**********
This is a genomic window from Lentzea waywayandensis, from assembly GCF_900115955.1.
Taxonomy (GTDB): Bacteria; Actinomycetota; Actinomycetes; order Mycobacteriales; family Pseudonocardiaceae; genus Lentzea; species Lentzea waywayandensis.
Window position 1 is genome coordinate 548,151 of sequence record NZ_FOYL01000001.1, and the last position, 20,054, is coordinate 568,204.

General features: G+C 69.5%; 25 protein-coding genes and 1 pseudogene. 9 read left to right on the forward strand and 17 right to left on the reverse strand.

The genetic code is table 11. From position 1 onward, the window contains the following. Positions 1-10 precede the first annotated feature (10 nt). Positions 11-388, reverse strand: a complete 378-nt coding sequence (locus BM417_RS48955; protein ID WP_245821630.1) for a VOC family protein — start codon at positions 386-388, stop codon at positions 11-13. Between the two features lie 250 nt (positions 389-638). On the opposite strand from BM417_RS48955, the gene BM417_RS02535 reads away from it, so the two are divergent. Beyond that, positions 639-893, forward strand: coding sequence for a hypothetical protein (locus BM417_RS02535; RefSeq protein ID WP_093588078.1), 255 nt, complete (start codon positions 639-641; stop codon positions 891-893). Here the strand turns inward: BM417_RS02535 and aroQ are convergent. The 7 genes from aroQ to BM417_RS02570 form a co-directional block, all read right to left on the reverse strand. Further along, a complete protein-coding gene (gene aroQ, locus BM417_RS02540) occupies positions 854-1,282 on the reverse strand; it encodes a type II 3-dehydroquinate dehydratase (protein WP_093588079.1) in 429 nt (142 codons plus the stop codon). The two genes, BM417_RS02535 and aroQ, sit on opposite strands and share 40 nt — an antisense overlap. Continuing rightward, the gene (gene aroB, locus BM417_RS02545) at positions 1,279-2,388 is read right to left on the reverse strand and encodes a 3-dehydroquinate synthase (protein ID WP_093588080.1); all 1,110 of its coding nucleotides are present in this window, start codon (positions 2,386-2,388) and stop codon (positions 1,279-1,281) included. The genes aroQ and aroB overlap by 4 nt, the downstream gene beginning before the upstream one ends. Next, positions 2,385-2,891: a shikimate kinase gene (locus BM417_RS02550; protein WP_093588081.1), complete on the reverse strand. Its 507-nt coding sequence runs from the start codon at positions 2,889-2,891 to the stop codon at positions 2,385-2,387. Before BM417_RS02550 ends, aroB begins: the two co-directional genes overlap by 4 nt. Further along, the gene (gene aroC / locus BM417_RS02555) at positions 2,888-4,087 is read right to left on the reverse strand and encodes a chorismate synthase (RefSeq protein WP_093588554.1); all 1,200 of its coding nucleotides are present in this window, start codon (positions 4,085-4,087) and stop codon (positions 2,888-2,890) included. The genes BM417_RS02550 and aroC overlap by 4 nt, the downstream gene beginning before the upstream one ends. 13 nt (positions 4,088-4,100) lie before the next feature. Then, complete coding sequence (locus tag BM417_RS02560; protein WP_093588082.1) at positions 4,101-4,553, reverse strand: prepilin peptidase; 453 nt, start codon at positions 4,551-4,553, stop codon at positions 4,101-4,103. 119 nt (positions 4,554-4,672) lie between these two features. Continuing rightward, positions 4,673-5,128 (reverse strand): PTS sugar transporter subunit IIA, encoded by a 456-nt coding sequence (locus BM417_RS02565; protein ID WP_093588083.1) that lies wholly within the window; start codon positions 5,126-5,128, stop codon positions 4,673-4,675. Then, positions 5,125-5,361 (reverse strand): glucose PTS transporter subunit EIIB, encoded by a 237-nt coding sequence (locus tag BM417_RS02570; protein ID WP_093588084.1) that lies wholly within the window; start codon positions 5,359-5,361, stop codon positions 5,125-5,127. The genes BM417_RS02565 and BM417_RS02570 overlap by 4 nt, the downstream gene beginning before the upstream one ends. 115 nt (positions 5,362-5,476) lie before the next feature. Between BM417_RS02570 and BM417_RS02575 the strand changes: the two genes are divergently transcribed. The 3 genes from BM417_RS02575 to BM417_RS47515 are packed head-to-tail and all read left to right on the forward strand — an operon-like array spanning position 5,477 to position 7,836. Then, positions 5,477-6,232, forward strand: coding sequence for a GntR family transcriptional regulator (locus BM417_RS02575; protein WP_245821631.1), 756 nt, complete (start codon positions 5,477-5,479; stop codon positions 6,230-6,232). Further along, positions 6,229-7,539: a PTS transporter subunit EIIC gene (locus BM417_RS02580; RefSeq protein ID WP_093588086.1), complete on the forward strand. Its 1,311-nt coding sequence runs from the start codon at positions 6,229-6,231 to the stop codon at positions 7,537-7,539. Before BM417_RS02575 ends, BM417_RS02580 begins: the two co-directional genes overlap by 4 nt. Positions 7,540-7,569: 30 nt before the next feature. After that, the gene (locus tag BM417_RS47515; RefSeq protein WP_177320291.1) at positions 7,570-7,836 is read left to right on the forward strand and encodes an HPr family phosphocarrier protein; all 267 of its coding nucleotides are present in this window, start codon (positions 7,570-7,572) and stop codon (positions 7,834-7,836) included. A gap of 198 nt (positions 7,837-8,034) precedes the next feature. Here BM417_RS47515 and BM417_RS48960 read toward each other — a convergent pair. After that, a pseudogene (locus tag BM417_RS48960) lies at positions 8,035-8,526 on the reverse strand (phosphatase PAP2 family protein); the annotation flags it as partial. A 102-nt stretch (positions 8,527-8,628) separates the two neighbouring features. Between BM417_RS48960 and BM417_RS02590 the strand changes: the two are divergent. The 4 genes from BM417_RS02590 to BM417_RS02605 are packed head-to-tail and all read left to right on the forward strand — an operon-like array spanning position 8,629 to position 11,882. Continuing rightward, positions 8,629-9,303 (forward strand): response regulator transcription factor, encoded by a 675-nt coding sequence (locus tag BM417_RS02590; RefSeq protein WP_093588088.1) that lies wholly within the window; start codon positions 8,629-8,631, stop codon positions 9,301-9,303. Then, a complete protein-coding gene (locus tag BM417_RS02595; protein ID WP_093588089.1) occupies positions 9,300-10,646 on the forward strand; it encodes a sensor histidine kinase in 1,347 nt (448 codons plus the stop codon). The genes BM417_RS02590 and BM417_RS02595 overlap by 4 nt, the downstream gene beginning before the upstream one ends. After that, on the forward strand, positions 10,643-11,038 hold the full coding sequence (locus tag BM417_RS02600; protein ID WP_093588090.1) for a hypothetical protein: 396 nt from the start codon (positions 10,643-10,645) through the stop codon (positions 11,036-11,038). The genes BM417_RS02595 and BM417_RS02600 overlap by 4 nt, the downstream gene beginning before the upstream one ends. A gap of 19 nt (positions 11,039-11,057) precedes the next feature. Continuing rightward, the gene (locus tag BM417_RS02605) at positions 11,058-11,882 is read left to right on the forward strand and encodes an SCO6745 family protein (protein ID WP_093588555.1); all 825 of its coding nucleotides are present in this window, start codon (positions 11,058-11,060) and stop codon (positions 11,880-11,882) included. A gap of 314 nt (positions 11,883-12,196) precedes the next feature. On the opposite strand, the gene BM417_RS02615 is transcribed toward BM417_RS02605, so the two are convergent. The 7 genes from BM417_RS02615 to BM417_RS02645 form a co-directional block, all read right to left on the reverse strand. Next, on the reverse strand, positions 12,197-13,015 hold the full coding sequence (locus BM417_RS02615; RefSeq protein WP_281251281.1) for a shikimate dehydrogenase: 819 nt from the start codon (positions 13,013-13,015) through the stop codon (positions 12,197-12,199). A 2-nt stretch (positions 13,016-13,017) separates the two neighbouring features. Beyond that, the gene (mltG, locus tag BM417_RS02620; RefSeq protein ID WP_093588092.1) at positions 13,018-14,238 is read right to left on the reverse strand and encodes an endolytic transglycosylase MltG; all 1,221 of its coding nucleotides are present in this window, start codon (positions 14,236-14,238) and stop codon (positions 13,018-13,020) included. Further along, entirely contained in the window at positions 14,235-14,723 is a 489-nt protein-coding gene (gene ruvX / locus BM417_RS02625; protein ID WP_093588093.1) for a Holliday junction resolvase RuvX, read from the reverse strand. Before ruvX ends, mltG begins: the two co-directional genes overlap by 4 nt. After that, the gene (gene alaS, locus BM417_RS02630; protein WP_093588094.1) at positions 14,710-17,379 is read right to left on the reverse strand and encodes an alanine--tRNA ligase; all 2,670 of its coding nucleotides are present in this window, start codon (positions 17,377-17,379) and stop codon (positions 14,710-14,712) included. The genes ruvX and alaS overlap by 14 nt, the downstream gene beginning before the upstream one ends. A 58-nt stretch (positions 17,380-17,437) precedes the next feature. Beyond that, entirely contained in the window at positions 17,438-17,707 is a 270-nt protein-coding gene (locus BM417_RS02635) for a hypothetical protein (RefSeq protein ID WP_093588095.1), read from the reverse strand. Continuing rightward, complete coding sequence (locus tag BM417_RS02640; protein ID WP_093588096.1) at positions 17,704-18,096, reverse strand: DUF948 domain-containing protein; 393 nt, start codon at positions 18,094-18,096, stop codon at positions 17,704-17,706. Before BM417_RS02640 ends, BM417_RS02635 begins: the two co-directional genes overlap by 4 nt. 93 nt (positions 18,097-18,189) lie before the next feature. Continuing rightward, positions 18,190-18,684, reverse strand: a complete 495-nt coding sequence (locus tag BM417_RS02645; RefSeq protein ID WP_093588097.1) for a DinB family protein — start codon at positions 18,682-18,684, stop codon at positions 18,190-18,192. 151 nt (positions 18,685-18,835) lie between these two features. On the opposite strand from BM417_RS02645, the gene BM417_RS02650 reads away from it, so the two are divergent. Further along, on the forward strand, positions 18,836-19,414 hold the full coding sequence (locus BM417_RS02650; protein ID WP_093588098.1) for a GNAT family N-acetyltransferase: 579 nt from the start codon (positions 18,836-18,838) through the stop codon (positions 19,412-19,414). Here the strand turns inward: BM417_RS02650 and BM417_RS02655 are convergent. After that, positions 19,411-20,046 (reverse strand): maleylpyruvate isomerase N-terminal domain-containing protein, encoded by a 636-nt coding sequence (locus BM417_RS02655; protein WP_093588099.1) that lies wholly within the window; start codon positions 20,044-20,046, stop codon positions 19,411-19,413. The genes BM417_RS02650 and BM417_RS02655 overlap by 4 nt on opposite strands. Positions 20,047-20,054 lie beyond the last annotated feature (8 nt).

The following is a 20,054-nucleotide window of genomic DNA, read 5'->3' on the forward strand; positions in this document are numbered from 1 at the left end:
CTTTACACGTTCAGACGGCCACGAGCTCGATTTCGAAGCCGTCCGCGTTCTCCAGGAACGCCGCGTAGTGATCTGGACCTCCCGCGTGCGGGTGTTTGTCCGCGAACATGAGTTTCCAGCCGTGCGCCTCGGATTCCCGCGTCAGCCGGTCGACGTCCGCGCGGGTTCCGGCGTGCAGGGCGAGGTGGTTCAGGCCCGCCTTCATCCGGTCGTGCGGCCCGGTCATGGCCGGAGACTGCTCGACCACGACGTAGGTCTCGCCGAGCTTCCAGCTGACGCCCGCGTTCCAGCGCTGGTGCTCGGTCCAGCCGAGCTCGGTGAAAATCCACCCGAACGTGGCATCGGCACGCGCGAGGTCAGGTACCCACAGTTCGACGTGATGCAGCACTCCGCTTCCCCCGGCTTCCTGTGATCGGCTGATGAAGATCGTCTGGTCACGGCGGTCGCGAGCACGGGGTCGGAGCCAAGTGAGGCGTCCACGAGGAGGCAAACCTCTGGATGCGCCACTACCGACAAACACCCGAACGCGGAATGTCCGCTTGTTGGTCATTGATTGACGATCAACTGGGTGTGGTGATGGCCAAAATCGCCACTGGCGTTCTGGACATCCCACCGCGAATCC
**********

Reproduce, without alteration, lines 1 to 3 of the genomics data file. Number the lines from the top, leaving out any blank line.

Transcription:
This is a genomic window from Lentzea waywayandensis, from assembly GCF_900115955.1.
Taxonomy (GTDB): Bacteria; Actinomycetota; Actinomycetes; order Mycobacteriales; family Pseudonocardiaceae; genus Lentzea; species Lentzea waywayandensis.
Window position 1 is genome coordinate 548,151 of sequence record NZ_FOYL01000001.1, and the last position, 20,054, is coordinate 568,204.